Robinson moved to suppress all evidence seized pursuant to the warrant.   On August 14, 2002, the magistrate judge held an evidentiary hearing on the motion.   At the hearing, Robinson argued that the warrant affidavit did not establish probable cause to search Robinson's apartment and that the good faith exception to the exclusionary rule should not be applied.   Agent Caron testified regarding the process through which he obtained the warrant, his law enforcement experience and his basis for believing Robinson was storing child pornography on his computer.

The magistrate judge recommended denial of Robinson's motion, and on October 7, 2002, the district court issued an order denying suppression.   Robinson entered a conditional guilty plea, preserving the suppression issue.   On March 18, 2003, Robinson was sentenced to twenty-seven months of incarceration and three years of supervised release.   This appeal followed.

B. The Warrant Affidavit

According to Agent Caron's affidavit, on July 19, 2001, he received a phone call from a manager at Wal-Mart regarding sexually explicit film that had been dropped off for developing.   Caron and another detective went to Wal-Mart and viewed the photos on a monitor.   The photos showed what appeared to be two separate young girls.   Two of the photographs depicted one of the two girls lying on her stomach wearing a top but no bottom, “her buttocks lifted slightly in the air, exposing her vagina.”   No pubic hair was visible.   The other photographs depicted the other female, later identified as twelve-year-old R.G. (“R. G.”), sleeping on a bed fully clothed-five faceless photographs focused on her crotch and one of those showed her underpants.   Two photographs showed R.G. sleeping with her tank top to the side, exposing her breasts.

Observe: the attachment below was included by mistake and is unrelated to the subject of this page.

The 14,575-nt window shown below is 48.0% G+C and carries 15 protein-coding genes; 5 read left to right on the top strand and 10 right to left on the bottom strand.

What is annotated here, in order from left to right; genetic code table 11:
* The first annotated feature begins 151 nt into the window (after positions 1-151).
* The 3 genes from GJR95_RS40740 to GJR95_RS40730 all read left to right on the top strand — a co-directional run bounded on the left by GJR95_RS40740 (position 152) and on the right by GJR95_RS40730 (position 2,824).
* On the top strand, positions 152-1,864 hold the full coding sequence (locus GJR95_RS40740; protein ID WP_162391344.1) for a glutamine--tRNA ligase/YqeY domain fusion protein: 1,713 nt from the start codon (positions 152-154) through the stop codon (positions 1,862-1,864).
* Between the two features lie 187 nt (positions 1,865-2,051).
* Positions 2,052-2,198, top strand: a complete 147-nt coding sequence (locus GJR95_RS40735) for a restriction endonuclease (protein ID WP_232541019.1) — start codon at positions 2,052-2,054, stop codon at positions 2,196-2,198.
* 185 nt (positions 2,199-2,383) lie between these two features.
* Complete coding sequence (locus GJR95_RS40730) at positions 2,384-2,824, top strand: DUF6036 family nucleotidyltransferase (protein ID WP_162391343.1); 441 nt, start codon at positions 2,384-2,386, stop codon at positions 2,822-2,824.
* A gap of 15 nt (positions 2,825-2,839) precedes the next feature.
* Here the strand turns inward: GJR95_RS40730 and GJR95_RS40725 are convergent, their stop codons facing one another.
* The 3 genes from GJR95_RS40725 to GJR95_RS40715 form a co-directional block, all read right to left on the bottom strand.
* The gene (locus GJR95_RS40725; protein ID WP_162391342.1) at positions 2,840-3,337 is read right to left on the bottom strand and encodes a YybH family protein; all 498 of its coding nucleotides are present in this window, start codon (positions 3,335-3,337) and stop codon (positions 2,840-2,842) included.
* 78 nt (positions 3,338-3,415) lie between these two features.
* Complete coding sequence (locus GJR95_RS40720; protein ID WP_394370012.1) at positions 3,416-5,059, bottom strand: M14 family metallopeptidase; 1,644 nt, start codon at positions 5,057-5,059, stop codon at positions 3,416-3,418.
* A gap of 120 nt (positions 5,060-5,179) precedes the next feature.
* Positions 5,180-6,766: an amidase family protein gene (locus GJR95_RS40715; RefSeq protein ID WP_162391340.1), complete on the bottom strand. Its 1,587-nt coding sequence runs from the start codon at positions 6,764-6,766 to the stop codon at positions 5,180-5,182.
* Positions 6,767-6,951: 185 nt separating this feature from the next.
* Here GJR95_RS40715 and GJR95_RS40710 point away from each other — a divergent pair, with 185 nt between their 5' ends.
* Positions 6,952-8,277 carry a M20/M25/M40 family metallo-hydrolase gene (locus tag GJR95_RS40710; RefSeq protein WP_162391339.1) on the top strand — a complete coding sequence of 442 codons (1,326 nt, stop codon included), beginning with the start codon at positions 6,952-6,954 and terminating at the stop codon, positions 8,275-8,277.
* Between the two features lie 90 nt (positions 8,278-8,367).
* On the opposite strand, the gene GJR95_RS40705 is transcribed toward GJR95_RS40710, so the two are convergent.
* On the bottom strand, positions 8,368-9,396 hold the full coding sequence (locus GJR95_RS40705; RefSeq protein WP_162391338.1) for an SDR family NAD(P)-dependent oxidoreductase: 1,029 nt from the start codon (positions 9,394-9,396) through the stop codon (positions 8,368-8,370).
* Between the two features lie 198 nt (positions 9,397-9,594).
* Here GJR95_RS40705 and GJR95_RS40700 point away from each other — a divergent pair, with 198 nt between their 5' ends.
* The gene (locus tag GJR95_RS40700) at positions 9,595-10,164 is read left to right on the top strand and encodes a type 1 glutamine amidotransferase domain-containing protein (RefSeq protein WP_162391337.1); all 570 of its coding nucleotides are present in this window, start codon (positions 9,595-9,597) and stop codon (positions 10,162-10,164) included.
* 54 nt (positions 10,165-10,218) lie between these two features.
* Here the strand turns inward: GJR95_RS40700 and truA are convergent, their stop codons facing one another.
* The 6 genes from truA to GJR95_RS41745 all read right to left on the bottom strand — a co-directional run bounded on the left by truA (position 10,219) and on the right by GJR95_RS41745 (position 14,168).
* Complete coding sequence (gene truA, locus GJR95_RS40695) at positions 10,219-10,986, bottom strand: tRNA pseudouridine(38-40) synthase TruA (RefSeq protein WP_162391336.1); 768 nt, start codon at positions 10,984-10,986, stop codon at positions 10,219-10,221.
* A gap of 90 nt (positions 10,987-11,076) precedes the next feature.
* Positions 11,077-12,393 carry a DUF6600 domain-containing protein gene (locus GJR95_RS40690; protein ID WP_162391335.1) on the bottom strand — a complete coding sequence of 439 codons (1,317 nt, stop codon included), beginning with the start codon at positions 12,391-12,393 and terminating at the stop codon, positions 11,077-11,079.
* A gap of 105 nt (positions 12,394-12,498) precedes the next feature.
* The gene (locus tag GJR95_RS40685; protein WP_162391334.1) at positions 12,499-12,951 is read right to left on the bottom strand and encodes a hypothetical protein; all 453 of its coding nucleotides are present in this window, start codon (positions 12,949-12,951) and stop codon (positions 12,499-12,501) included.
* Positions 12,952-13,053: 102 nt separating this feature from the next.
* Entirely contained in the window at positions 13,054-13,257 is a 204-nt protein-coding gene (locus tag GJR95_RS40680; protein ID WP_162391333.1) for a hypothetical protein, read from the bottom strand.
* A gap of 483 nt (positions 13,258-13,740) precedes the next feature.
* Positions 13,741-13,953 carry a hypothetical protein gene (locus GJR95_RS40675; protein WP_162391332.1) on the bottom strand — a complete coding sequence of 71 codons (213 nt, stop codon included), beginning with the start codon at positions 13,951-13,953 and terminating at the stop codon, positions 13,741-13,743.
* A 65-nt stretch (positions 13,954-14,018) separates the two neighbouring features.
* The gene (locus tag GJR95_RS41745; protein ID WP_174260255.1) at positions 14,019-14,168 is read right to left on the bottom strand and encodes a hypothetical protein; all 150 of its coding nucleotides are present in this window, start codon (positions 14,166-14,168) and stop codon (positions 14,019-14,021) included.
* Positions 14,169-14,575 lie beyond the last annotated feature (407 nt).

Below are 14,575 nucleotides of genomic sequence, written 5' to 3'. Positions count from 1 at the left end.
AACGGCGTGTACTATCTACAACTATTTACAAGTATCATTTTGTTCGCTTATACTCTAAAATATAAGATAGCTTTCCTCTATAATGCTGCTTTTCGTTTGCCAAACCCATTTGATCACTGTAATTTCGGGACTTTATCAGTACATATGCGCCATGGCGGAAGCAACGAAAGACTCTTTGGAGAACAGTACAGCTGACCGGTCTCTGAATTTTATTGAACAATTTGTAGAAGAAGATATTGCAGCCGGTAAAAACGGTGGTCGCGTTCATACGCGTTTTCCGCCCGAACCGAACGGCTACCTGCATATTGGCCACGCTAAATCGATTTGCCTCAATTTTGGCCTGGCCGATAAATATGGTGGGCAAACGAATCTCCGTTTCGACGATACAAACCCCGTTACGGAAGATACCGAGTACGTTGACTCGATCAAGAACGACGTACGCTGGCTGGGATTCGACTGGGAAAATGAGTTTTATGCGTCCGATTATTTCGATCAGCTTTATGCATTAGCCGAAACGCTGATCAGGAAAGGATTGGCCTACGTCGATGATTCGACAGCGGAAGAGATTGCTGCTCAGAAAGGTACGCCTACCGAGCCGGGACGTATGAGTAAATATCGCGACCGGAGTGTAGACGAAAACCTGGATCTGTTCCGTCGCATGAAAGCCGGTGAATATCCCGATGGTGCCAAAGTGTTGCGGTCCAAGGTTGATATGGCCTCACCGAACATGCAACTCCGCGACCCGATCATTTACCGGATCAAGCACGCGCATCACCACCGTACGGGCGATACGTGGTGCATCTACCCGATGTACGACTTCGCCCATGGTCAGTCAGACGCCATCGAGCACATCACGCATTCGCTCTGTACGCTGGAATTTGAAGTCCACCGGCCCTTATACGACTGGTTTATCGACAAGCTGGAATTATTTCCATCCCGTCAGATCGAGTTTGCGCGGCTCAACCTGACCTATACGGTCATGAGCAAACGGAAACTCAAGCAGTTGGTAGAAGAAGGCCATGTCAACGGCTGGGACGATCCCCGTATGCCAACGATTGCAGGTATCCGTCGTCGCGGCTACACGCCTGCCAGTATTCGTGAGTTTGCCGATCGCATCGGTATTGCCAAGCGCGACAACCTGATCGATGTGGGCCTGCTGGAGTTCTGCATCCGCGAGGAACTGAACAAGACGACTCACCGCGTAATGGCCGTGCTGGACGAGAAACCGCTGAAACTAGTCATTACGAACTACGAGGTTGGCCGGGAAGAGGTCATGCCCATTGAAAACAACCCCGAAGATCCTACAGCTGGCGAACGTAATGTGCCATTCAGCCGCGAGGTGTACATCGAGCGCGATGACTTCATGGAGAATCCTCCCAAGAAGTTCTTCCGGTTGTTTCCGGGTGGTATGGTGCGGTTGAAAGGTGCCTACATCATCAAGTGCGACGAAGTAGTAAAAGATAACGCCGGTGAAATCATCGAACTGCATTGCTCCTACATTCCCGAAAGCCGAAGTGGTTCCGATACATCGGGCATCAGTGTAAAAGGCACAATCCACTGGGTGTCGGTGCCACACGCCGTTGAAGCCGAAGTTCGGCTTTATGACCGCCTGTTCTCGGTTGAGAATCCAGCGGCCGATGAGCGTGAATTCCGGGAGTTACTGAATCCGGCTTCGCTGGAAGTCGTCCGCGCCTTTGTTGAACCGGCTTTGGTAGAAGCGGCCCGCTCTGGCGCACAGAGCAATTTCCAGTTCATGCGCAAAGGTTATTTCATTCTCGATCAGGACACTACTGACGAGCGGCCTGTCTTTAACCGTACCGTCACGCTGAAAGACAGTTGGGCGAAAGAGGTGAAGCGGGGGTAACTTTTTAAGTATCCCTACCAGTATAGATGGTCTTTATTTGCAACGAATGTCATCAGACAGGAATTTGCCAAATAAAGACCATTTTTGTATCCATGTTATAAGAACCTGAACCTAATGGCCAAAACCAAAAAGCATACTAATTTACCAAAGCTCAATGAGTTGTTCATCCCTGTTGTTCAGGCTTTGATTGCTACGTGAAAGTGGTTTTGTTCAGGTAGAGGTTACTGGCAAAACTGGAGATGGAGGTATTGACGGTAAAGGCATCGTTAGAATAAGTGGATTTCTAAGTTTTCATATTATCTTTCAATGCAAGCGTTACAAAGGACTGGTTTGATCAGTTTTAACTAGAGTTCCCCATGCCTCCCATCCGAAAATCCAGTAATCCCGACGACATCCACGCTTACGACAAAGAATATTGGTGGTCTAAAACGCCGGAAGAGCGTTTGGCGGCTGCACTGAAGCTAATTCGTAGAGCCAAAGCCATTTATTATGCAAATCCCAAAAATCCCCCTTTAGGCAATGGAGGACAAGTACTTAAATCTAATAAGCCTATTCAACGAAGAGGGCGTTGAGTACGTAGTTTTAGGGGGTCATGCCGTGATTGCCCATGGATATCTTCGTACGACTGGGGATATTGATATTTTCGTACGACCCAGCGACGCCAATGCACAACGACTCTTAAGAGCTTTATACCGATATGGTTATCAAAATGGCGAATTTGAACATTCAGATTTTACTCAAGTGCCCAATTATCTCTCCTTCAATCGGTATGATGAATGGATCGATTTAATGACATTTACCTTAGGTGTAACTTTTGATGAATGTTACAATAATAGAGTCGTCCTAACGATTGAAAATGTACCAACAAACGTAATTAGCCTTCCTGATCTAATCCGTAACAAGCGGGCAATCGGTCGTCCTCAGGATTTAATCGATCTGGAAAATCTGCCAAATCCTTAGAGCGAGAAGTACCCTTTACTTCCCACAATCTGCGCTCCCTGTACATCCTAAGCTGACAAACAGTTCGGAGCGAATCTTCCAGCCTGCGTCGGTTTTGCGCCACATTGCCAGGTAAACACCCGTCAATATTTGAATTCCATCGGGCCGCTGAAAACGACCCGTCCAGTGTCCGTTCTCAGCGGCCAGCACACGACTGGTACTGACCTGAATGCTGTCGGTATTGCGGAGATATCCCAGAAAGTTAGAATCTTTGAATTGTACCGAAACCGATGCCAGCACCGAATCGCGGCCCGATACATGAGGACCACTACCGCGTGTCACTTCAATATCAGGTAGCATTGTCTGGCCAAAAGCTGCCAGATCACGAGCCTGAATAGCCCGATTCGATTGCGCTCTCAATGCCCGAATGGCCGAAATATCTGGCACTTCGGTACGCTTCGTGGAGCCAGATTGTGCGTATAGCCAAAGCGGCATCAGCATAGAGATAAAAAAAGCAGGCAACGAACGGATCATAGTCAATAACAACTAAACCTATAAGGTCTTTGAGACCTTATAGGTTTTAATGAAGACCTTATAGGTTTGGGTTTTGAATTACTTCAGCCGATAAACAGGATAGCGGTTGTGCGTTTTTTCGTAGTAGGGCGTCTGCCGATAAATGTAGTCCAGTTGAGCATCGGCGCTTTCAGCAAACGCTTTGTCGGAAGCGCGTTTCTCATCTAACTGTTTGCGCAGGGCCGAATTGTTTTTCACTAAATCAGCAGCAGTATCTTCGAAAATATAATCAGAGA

Lori Cayford's (“Cayford”) name appeared on the deposit envelope for the film.   At Caron's request, a Wal-Mart employee called Cayford to pick up the film.   When Cayford arrived to pick up the film, Caron recognized her as the woman shown with the exposed vagina in the photographs.   Caron spoke with Cayford after she claimed the film, and he learned that she was Robinson's 28-year-old girlfriend.   When she was nine years old, Cayford suffered from a form of cancer that stunted her growth, making her appear much younger than her actual age.   In response to Caron's questions, Cayford identified the other female in the photographs as her cousin, R.G.   Cayford informed Caron that she had taken the faceless photographs of R.G. sleeping on the bed, but that Robinson must have taken the ones in which R.G.'s chest was exposed.

Detective Caron spoke with R.G. the next day.   R.G. stated that she was unaware of the pictures taken while she slept.   She also informed Caron that Cayford and Robinson had spoken to her the day before, after Caron had talked to Cayford, and they asked R.G. to tell Caron that she knew about and had authorized the photographs.   R.G. also mentioned in that conversation that Robinson had a picture on his wall of a woman on a truck wearing a thong bikini.   Robinson had asked R.G. to pose like that for him, but she had declined.